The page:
Ref-erred

refer

[ri-fur]
verb (used with object), referred, referring.
1.
to direct for information or anything required: He referred me to books on astrology.
2.
to direct the attention or thoughts of: The asterisk refers the reader to a footnote.
3.
to hand over or submit for information, consideration, decision, etc.: to refer the argument to arbitration.
4.
to assign to a class, period, etc.; regard as belonging or related.
5.
to have relation; relate; apply.
verb (used without object), referred, referring.
6.
to direct attention, as a reference mark does.
7.
to have recourse or resort; turn, as for aid or information: to refer to one's notes.
8.
to make reference or allusion: The author referred to his teachers twice in his article.

Origin:
1325–75; Middle English referren < Latin referre to bring back, equivalent to re- re- + ferre to bring, bear1

referable, referrable, referrible [ref-er-uh-buhl, ri-fur-] , adjective
referrer, noun
misrefer, verb, misreferred, misreferring.
prerefer, verb (used with object), prereferred, prereferring.
unreferred, adjective
well-referred, adjective


4. attribute, ascribe, impute. 5. pertain, belong. 8. advert, allude.
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Based on the Random House Dictionary, © Random House, Inc. 2014.
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World English Dictionary
refer (rɪˈfɜː)
 
vb , -fers, -ferring, -ferred
1.  (intr) to make mention (of)
2.  (tr) to direct the attention of (someone) for information, facts, etc: the reader is referred to Chomsky, 1965
3.  (intr) to seek information (from): I referred to a dictionary of English usage; he referred to his notes
4.  (intr) to be relevant (to); pertain or relate (to): this song refers to an incident in the Civil War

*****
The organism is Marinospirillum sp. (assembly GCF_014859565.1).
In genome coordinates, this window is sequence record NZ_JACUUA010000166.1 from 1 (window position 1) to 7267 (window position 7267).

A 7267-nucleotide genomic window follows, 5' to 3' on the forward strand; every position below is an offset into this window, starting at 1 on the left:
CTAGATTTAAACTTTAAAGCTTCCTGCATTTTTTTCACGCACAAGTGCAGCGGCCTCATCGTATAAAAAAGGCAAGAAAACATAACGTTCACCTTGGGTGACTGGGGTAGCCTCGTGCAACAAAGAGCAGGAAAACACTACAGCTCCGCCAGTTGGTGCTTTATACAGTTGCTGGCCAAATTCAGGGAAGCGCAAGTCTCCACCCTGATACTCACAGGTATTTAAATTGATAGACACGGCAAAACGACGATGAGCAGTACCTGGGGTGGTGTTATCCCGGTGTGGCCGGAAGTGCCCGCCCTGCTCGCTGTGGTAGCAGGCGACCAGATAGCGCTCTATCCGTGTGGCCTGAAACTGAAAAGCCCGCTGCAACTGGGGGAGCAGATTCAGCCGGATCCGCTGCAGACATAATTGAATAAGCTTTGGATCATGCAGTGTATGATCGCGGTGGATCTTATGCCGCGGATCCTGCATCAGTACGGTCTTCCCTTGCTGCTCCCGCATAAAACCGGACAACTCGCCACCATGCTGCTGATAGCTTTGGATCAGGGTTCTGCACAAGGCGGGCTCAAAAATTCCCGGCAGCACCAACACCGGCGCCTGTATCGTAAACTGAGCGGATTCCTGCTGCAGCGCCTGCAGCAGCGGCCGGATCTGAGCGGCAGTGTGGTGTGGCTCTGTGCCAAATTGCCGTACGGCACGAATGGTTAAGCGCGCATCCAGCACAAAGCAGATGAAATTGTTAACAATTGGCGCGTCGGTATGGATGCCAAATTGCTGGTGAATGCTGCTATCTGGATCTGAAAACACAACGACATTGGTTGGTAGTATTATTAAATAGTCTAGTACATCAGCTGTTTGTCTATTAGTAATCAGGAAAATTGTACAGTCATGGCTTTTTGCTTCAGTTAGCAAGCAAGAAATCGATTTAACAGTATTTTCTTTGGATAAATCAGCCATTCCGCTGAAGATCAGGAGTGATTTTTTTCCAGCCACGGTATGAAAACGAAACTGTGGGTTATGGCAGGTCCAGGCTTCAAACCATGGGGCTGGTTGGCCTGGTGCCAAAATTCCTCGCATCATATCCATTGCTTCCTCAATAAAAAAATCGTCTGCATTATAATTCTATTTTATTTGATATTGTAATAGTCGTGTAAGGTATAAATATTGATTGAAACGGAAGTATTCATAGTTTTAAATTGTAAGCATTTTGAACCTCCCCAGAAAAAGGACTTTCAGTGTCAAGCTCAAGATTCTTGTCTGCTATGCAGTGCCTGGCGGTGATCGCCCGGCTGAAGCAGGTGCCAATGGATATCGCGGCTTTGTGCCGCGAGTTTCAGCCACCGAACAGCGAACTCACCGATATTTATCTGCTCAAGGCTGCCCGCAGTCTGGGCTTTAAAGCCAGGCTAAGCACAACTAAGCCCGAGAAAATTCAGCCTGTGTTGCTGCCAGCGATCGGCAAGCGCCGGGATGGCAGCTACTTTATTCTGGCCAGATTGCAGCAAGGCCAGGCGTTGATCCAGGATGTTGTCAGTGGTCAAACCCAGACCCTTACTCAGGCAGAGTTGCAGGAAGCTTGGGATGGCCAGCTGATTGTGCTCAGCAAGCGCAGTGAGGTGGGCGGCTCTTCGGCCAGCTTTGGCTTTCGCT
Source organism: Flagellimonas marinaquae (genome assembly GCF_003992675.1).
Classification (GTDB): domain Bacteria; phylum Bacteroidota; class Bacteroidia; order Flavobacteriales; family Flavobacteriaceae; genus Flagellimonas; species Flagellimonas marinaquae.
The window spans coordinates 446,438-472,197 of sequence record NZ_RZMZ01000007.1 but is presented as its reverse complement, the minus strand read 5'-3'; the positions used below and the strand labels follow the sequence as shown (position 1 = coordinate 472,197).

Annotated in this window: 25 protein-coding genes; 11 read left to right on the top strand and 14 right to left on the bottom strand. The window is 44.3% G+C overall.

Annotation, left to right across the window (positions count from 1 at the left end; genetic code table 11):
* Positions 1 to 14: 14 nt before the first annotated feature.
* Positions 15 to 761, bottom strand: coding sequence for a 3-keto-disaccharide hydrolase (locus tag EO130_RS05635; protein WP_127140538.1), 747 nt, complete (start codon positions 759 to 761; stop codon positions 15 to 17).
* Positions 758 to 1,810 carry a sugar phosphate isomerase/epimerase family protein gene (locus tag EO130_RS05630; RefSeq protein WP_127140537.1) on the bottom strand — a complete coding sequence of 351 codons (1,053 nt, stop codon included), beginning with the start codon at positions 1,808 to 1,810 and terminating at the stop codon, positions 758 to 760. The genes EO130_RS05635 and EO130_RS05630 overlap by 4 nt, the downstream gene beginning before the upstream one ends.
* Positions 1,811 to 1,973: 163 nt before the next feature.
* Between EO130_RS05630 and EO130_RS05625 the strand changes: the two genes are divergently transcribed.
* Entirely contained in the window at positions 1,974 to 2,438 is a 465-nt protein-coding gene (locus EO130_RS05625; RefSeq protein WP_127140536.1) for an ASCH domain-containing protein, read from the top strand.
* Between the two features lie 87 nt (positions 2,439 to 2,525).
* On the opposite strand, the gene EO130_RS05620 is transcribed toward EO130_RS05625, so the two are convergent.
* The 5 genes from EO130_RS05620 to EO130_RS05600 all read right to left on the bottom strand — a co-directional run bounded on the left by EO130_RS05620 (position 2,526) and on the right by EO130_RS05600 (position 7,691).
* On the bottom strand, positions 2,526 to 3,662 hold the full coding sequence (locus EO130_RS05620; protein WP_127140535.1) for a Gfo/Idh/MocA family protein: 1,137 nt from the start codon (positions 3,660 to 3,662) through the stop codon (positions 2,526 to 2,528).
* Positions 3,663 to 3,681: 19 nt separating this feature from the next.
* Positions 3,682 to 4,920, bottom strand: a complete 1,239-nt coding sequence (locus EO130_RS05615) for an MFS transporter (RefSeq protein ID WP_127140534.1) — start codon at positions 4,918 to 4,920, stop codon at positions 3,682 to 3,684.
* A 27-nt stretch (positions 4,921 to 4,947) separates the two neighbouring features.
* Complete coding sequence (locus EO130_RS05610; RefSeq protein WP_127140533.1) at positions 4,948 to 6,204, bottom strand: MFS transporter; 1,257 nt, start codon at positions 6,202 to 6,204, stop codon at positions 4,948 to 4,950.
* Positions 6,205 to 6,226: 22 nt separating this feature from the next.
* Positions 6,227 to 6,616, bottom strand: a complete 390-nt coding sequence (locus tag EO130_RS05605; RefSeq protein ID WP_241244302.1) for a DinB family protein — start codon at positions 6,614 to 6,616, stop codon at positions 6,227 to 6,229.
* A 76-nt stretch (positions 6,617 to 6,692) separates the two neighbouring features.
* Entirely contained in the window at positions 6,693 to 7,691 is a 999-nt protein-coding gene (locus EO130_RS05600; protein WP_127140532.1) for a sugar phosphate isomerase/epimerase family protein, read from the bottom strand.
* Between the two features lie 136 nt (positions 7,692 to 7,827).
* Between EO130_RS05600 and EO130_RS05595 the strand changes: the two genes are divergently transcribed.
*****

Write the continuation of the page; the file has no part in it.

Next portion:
5.  (tr) to assign or attribute: Cromwell referred his victories to God
6.  (tr) to hand over for consideration, reconsideration, or decision: to refer a complaint to another department
7.  (tr) to hand back to the originator as unacceptable or unusable
8.  (Brit) (tr) to fail (a student) in an examination
9.  (Brit) (tr) to send back (a thesis) to a student for improvement
10.  refer to drawer a request by a bank that the payee consult the drawer concerning a cheque payable by that bank (usually because the drawer has insufficient funds in his account), payment being suspended in the meantime
11.  (tr) to direct (a patient) for treatment to another doctor, usually a specialist
12.  (tr) social welfare to direct (a client) to another agency or professional for a service
 
[C14: from Latin referre to carry back, from re- + ferre to bear1]
 
usage  The common practice of adding back to refer is tautologous, since this meaning is already contained in the re- of refer: this refers to (not back to) what has already been said. However, when refer is used in the sense of passing a document or question for further consideration to the person from whom it was received, it may be appropriate to say he referred the matter back
 
referable
 
adj
 
referrable
 
adj
 
re'ferral
 
n
 
re'ferrer
 
n

Collins English Dictionary - Complete & Unabridged 10th Edition
2009 © William Collins Sons & Co. Ltd. 1979, 1986 © HarperCollins
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Etymonline
Word Origin & History

refer
late 14c., "to trace back, attribute, assign," from O.Fr. referer (14c.), from L. referre "to relate, refer," lit. "to carry back," from re- "back" + ferre "carry" (see infer). Meaning "to commit to some authority for a decision" is from mid-15c.; sense of "to direct (someone)
to a book, etc." is from c.1600.
Online Etymology Dictionary, © 2010 Douglas Harper
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